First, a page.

When we played a second game, he designed several weapons to have a Low Damage profile but, once a combat, fire a super-blast that did a lot more damage. E. felt that this let people "play in the game" without "breaking" their Low-Damage "promise" that allowed them to get Speed for much less.
Was this actually true?
Testing Normal Damage + 1x Attacks
I have numbers that are balanced (50% Chance of Victory) for a character at the 48 AP level who has 24 AP "to spend on attacks." He comes out balanced with 24 AP spent on Power Blast. NOTE: These characters were NOT fast or speedy. Just normal. Let's see what happens with some combinations:
- 24 AP (29 IMP Ranged) and NOTHING ELSE: 52.64%
- 20 AP (25 IMP Ranged) on a Standard Power Blast, 4 AP (36 IMP Ranged) on a 1x-per-battle blast: 49.96%
- 20 AP (25 IMP Ranged), 4 AP (30 IMP Ranged) on a 1-Round-Cool Down blast (can be used 1st round of combat). 49.52%
- 20 AP (25 IMP Ranged), 4 AP (33 IMP Ranged) on a 1-Round-Charge-Up blast (cannot be used 1st Round of combat): 49.43%
From this we can see that if the person goes "plain vanilla" they hit for 29 IMP per Round--but taking a 4pt of damage per round hit (the standard attack now hits for 25 IMP) they can get damages up to 36 IMP for a one-time hit and still be balanced.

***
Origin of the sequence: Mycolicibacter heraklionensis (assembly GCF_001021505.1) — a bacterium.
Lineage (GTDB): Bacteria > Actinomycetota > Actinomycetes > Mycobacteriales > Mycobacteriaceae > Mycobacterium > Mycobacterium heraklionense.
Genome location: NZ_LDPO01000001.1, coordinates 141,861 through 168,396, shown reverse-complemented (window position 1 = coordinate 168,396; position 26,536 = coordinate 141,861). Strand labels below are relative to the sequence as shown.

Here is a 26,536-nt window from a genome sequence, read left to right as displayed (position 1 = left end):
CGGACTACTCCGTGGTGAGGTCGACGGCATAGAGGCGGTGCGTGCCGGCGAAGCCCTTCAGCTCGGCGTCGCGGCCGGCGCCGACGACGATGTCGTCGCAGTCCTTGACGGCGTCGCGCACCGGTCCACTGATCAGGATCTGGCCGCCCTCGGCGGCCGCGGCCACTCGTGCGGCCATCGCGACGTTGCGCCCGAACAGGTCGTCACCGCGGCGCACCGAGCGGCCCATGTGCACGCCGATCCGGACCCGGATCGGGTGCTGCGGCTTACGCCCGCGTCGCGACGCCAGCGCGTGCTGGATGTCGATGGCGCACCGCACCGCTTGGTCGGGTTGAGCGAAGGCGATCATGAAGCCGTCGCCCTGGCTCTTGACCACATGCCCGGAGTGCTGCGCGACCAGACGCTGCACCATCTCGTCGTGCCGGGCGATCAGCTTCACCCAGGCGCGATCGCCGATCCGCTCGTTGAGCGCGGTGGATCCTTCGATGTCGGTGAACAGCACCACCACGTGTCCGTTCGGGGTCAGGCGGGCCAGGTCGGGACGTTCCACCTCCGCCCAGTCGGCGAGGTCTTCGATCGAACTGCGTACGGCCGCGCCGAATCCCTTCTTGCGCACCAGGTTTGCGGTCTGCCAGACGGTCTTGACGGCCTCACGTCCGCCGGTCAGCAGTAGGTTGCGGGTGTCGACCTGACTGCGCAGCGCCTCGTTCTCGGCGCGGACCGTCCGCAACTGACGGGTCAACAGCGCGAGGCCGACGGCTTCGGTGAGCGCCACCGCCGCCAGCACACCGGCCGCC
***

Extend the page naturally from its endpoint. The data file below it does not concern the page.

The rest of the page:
This means that, yes, a LD or VLD character should be able to "punch above their weight class" (hit harder than 1/4th AP in an attack should allow) so long as we get the pricing and the rule right. Unfortunately this comes at the cost of hitting less hard the rest of the time. For a character who already hits pretty weakly, how bad is this?
Testing Speed + 1x Attacks [Low Damage]
I ran two tests with Speedy characters (3 attacks per Round): for the first I took an 12 AP (18 IMP Ranged) attack--a legal Low Damage blast--and paired it with a 4 AP 1x-per-combat attack (similar to what E. had done). This character is over spent on attacks for a LD character: he has spent 12 (1/4th his points) on a blast and then gone and spent another 4pts on a 1x per combat attack. I didn't expect the character to balance but I wanted to see how far he was off.Victory was a too-high 65% vs. everything but full armor (I'd allow 58% or even 60%).
This means that for a 1x attack the damage would have to be somewhere lower than 36 IMP. I'm not yet sure how to calculate those numbers.
On the other hand, the second test I did was more promising: The LD character has 12 AP to spend on attacks however he wants. I spent 8 AP on a standard blast (14 IMP) and then spent the remaining 4 AP on a 1x-per-combat (36 IMP) blast. If the system were working this should theoretically be balanced as the character has spent the "proper" amount of points (1/4th their Total AP) and no more. In fact the character won a reasonable 54.21% against everything but Full Armor (and was above 50% even with that).
It meant that the basic thinking is probably right.
Now I just have to figure out how to make this a rule.